House, Senate Committees Pass Opposing Tribunals Plans
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KWAME HOLMAN: President Bush traveled to Capitol Hill today for a visit that was part lobbying trip, part rescue mission. His proposals to establish military tribunals for Guantanamo detainees and other suspected terrorists and guidelines for their treatment are on the ropes.
They’ve been embraced by House Republicans but are being challenged openly by key Republicans in the Senate. The president spoke this morning after a meeting that included only Republicans from the House.
GEORGE W. BUSH, President of the United States: I reminded them that the most important job of government is to protect the homeland, and yesterday they advanced an important piece of legislation to do just that.
KWAME HOLMAN: That legislation came from the House Armed Services Committee, where 52 of 60 members approved a bill that mirrors what the president has proposed. It would mandate military commissions much like those the president installed after 9/11 but which were struck down by the Supreme Court in June.
Testimony against detainees obtained using coercive methods would be permissible in court and so would classified evidence that the accused never would get to see. The bill also would redefine Common Article 3 of the Geneva Conventions, which prohibits cruel and inhumane treatment, so as to give American military personnel more flexibility during interrogations.
House Armed Services Committee Chairman Duncan Hunter said U.S. troops also would be shielded from prosecution for their interrogation tactics unless their acts went too far.
REP. DUNCAN HUNTER (R-CA), House Armed Services Chairman: It has to be treatment that, under our case law, shocks the conscience. That is, it has to be a real crime.
KWAME HOLMAN: But Hunter's counterpart in the Senate, Armed Services Committee Chairman John Warner, has crafted an alternative proposal with colleagues John McCain and Lindsey Graham. Theirs would not allow the use of coerced testimony or permit secret evidence.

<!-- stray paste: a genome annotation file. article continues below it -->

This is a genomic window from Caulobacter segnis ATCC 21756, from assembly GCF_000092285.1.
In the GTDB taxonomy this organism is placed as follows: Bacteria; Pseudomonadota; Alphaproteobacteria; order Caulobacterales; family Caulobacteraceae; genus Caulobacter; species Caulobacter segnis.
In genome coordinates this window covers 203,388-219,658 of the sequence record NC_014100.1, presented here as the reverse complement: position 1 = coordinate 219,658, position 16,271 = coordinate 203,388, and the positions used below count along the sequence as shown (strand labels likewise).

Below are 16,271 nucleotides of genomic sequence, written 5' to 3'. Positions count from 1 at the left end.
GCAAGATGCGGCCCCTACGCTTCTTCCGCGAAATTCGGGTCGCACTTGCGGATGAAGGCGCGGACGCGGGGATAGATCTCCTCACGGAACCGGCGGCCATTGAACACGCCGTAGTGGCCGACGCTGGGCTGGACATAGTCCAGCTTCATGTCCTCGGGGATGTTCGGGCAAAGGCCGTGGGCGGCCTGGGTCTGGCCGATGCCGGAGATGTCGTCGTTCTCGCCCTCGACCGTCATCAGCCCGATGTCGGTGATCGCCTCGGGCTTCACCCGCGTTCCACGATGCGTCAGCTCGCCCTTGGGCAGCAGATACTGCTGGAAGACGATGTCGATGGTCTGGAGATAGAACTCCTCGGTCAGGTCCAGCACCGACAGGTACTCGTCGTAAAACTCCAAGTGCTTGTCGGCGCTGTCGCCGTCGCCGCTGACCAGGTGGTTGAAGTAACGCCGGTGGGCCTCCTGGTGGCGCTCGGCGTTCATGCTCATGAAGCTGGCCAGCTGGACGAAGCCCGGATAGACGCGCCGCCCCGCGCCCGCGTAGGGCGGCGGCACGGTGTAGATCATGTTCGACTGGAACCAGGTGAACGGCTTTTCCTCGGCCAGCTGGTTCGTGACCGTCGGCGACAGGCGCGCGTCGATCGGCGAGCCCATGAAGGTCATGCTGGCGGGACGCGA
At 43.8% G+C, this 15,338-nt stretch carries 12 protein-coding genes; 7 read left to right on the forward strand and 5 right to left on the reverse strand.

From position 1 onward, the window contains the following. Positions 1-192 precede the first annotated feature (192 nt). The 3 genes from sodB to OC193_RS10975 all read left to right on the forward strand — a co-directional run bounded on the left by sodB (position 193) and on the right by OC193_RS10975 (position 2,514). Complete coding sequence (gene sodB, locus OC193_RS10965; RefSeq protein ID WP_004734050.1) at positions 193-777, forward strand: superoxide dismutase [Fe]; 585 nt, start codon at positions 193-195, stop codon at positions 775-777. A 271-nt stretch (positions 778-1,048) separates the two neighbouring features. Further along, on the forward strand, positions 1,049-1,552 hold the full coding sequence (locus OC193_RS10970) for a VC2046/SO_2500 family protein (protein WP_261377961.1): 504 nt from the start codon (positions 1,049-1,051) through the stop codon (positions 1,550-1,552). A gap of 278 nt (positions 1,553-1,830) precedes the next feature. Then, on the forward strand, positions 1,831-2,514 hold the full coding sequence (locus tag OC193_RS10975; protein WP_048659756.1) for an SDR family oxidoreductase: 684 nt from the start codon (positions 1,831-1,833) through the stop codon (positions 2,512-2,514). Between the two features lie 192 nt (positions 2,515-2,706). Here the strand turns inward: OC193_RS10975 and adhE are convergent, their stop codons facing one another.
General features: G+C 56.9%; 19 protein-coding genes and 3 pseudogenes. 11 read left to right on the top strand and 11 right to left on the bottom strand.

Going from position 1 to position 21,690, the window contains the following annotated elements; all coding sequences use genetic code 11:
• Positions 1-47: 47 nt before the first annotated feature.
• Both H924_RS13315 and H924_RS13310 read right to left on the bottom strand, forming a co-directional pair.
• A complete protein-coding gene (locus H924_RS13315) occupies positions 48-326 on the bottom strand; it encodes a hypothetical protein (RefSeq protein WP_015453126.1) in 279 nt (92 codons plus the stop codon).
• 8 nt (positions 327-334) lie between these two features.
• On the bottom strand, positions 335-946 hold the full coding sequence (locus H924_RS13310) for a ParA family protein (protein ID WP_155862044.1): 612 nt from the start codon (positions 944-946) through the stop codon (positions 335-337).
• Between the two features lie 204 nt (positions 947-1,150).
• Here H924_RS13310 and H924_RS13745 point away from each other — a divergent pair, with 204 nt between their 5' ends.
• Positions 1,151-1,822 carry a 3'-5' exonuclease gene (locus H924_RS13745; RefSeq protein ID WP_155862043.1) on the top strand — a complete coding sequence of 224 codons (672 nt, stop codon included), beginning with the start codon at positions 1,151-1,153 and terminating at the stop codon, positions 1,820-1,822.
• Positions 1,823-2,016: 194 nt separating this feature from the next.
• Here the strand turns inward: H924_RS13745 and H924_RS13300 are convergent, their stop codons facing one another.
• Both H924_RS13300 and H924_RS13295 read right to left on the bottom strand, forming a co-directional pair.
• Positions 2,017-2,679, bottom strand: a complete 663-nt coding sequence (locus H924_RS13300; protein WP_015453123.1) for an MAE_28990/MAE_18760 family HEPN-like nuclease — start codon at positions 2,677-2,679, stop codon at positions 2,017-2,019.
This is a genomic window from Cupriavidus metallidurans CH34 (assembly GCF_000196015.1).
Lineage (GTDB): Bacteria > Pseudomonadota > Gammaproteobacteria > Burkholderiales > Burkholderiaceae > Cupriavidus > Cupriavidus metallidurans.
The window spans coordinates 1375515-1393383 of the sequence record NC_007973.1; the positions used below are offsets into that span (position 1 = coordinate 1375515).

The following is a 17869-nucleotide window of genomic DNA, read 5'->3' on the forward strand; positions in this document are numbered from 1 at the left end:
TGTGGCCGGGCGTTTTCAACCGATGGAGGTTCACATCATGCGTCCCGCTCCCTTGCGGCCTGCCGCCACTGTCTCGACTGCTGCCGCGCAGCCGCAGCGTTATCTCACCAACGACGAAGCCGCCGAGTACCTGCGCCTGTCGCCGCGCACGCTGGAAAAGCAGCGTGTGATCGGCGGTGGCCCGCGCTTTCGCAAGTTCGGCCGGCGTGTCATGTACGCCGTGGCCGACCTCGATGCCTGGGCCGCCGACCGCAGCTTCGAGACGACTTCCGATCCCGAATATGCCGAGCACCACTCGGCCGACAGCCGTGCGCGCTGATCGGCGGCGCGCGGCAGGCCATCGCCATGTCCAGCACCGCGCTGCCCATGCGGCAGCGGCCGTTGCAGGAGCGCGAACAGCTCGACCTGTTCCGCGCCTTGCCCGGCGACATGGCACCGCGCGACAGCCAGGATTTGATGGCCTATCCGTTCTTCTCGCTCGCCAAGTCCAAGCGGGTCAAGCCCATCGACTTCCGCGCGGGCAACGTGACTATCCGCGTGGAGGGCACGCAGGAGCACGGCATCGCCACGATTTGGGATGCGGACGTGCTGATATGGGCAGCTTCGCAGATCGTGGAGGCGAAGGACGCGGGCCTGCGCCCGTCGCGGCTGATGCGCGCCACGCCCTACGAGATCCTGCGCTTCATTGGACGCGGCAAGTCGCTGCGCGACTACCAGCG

SEN. JOHN WARNER (R), Virginia: I recognize fully that there are honest differences of opinion with respect to very complicated legal issues.
KWAME HOLMAN: And Warner argues the House bill, like the president's proposal, would lower the standard for the treatment of detainees, putting U.S. troops at risk should other countries retaliate.
The president's former secretary of state, Colin Powell, echoed that sentiment in a letter sent to McCain and released today. He wrote, "The world is beginning to doubt the moral basis of our fight against terrorism." Redefining Common Article 3 of the Geneva Conventions "would add to those doubts."
Asked about the letter at the White House this afternoon, Mr. Bush responded that Article 3 of the Geneva Conventions must be altered so that interrogators can adequately reap information from terrorists.
GEORGE W. BUSH: If there's ambiguity, if there's any doubt in our professionals' mind that they can conduct their operations in a legal way with support of the Congress, the program won't go forward and the American people will be endangered.
KWAME HOLMAN: This afternoon, Senator Warner pushed through his proposal on military tribunals with support from all committee Democrats, despite the concerns of several conservative Republicans. Alabama's Jeff Sessions said the debate over Article 3 already was having a negative impact on American intelligence personnel.
SEN. JEFF SESSIONS (R), Alabama: We have agents around the world that are getting nervous and frustrated. They are there because we sent them. Many of them are at great risk, and they're now beginning to wonder if their service to the country could actually lead to them being charged or sued and buying insurance and that kind of thing.
KWAME HOLMAN: The battle now shifts to the floors of the Senate and House. Both chambers would have to reach agreement to get a bill to President Bush before they adjourn at the end of the month.